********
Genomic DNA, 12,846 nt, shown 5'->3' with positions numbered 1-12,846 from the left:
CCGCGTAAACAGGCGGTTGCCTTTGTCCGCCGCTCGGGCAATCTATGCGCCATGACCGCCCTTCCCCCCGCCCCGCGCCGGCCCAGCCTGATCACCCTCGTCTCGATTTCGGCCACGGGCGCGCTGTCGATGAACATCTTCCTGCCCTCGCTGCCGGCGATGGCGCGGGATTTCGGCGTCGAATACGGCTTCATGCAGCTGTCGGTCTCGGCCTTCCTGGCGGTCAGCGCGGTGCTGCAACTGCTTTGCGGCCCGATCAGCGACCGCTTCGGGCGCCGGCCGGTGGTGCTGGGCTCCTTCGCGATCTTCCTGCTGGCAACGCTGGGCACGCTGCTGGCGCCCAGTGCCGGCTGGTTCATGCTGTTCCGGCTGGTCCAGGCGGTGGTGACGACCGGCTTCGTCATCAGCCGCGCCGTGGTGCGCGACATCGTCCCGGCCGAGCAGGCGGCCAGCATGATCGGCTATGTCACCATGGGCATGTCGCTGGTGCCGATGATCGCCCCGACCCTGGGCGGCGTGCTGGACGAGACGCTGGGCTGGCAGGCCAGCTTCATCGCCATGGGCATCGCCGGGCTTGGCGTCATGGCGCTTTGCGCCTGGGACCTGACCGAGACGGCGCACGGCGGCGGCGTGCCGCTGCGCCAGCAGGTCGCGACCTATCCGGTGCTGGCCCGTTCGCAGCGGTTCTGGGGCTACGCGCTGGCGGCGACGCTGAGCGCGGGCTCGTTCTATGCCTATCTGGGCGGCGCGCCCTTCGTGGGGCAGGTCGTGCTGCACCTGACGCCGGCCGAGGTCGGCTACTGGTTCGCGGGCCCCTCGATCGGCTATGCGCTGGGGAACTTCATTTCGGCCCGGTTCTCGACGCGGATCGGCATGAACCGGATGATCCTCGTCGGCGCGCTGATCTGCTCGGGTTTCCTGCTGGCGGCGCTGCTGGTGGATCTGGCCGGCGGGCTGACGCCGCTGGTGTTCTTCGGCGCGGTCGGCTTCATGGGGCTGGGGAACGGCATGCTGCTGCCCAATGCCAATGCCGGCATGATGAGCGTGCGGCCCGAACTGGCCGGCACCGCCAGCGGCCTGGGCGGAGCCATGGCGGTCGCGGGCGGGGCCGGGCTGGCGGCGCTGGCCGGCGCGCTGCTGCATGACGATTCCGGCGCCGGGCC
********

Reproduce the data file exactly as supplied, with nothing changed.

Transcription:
Genomic DNA, 12,846 nt, shown 5'->3' with positions numbered 1-12,846 from the left:
CCGCGTAAACAGGCGGTTGCCTTTGTCCGCCGCTCGGGCAATCTATGCGCCATGACCGCCCTTCCCCCCGCCCCGCGCCGGCCCAGCCTGATCACCCTCGTCTCGATTTCGGCCACGGGCGCGCTGTCGATGAACATCTTCCTGCCCTCGCTGCCGGCGATGGCGCGGGATTTCGGCGTCGAATACGGCTTCATGCAGCTGTCGGTCTCGGCCTTCCTGGCGGTCAGCGCGGTGCTGCAACTGCTTTGCGGCCCGATCAGCGACCGCTTCGGGCGCCGGCCGGTGGTGCTGGGCTCCTTCGCGATCTTCCTGCTGGCAACGCTGGGCACGCTGCTGGCGCCCAGTGCCGGCTGGTTCATGCTGTTCCGGCTGGTCCAGGCGGTGGTGACGACCGGCTTCGTCATCAGCCGCGCCGTGGTGCGCGACATCGTCCCGGCCGAGCAGGCGGCCAGCATGATCGGCTATGTCACCATGGGCATGTCGCTGGTGCCGATGATCGCCCCGACCCTGGGCGGCGTGCTGGACGAGACGCTGGGCTGGCAGGCCAGCTTCATCGCCATGGGCATCGCCGGGCTTGGCGTCATGGCGCTTTGCGCCTGGGACCTGACCGAGACGGCGCACGGCGGCGGCGTGCCGCTGCGCCAGCAGGTCGCGACCTATCCGGTGCTGGCCCGTTCGCAGCGGTTCTGGGGCTACGCGCTGGCGGCGACGCTGAGCGCGGGCTCGTTCTATGCCTATCTGGGCGGCGCGCCCTTCGTGGGGCAGGTCGTGCTGCACCTGACGCCGGCCGAGGTCGGCTACTGGTTCGCGGGCCCCTCGATCGGCTATGCGCTGGGGAACTTCATTTCGGCCCGGTTCTCGACGCGGATCGGCATGAACCGGATGATCCTCGTCGGCGCGCTGATCTGCTCGGGTTTCCTGCTGGCGGCGCTGCTGGTGGATCTGGCCGGCGGGCTGACGCCGCTGGTGTTCTTCGGCGCGGTCGGCTTCATGGGGCTGGGGAACGGCATGCTGCTGCCCAATGCCAATGCCGGCATGATGAGCGTGCGGCCCGAACTGGCCGGCACCGCCAGCGGCCTGGGCGGAGCCATGGCGGTCGCGGGCGGGGCCGGGCTGGCGGCGCTGGCCGGCGCGCTGCTGCATGACGATTCCGGCGCCGGGCC